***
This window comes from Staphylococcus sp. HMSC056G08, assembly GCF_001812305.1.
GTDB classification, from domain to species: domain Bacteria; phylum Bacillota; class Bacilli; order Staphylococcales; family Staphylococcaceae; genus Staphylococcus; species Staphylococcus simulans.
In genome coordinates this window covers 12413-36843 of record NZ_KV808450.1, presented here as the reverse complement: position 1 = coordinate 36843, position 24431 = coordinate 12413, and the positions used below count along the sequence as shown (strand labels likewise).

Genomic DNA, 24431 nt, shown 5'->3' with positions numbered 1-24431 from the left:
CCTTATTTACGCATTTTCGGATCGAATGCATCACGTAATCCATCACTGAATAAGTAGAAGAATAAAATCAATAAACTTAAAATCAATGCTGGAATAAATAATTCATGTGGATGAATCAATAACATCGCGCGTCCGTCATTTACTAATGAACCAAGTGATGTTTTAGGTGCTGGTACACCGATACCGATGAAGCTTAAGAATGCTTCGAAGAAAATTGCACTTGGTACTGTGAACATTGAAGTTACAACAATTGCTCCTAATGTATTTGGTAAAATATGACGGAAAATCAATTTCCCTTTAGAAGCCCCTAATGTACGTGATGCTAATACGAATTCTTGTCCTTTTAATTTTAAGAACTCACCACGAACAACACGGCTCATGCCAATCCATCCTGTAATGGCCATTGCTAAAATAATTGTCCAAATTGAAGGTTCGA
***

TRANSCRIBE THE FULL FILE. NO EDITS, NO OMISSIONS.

This window comes from Staphylococcus sp. HMSC056G08, assembly GCF_001812305.1.
GTDB classification, from domain to species: domain Bacteria; phylum Bacillota; class Bacilli; order Staphylococcales; family Staphylococcaceae; genus Staphylococcus; species Staphylococcus simulans.
In genome coordinates this window covers 12413-36843 of record NZ_KV808450.1, presented here as the reverse complement: position 1 = coordinate 36843, position 24431 = coordinate 12413, and the positions used below count along the sequence as shown (strand labels likewise).

Genomic DNA, 24431 nt, shown 5'->3' with positions numbered 1-24431 from the left:
CCTTATTTACGCATTTTCGGATCGAATGCATCACGTAATCCATCACTGAATAAGTAGAAGAATAAAATCAATAAACTTAAAATCAATGCTGGAATAAATAATTCATGTGGATGAATCAATAACATCGCGCGTCCGTCATTTACTAATGAACCAAGTGATGTTTTAGGTGCTGGTACACCGATACCGATGAAGCTTAAGAATGCTTCGAAGAAAATTGCACTTGGTACTGTGAACATTGAAGTTACAACAATTGCTCCTAATGTATTTGGTAAAATATGACGGAAAATCAATTTCCCTTTAGAAGCCCCTAATGTACGTGATGCTAATACGAATTCTTGTCCTTTTAATTTTAAGAACTCACCACGAACAACACGGCTCATGCCAATCCATCCTGTAATGGCCATTGCTAAAATAATTGTCCAAATTGAAGGTTCGA